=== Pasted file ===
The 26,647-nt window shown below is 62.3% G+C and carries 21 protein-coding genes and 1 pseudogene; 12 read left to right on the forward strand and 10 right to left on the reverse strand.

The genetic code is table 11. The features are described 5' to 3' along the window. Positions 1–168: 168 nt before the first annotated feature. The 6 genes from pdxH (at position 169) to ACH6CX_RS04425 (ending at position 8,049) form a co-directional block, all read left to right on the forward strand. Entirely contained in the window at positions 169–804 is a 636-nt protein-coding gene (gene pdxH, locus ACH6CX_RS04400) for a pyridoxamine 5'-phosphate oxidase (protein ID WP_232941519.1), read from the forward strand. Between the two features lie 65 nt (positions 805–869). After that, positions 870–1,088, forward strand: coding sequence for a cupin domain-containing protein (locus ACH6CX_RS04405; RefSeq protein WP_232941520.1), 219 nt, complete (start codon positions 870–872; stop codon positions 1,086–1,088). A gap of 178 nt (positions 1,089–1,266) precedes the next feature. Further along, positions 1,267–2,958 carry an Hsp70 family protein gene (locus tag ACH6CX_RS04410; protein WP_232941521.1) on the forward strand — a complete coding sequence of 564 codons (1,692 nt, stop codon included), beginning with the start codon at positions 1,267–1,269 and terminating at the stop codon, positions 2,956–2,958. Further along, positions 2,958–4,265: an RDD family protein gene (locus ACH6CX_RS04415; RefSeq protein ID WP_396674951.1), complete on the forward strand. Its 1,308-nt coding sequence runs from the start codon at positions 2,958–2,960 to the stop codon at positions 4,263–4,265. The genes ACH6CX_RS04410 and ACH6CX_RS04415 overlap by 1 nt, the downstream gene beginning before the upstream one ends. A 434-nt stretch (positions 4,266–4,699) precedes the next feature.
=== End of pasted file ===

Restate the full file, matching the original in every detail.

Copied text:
The 26,647-nt window shown below is 62.3% G+C and carries 21 protein-coding genes and 1 pseudogene; 12 read left to right on the forward strand and 10 right to left on the reverse strand.

The genetic code is table 11. The features are described 5' to 3' along the window. Positions 1–168: 168 nt before the first annotated feature. The 6 genes from pdxH (at position 169) to ACH6CX_RS04425 (ending at position 8,049) form a co-directional block, all read left to right on the forward strand. Entirely contained in the window at positions 169–804 is a 636-nt protein-coding gene (gene pdxH, locus ACH6CX_RS04400) for a pyridoxamine 5'-phosphate oxidase (protein ID WP_232941519.1), read from the forward strand. Between the two features lie 65 nt (positions 805–869). After that, positions 870–1,088, forward strand: coding sequence for a cupin domain-containing protein (locus ACH6CX_RS04405; RefSeq protein WP_232941520.1), 219 nt, complete (start codon positions 870–872; stop codon positions 1,086–1,088). A gap of 178 nt (positions 1,089–1,266) precedes the next feature. Further along, positions 1,267–2,958 carry an Hsp70 family protein gene (locus tag ACH6CX_RS04410; protein WP_232941521.1) on the forward strand — a complete coding sequence of 564 codons (1,692 nt, stop codon included), beginning with the start codon at positions 1,267–1,269 and terminating at the stop codon, positions 2,956–2,958. Further along, positions 2,958–4,265: an RDD family protein gene (locus ACH6CX_RS04415; RefSeq protein ID WP_396674951.1), complete on the forward strand. Its 1,308-nt coding sequence runs from the start codon at positions 2,958–2,960 to the stop codon at positions 4,263–4,265. The genes ACH6CX_RS04410 and ACH6CX_RS04415 overlap by 1 nt, the downstream gene beginning before the upstream one ends. A 434-nt stretch (positions 4,266–4,699) precedes the next feature.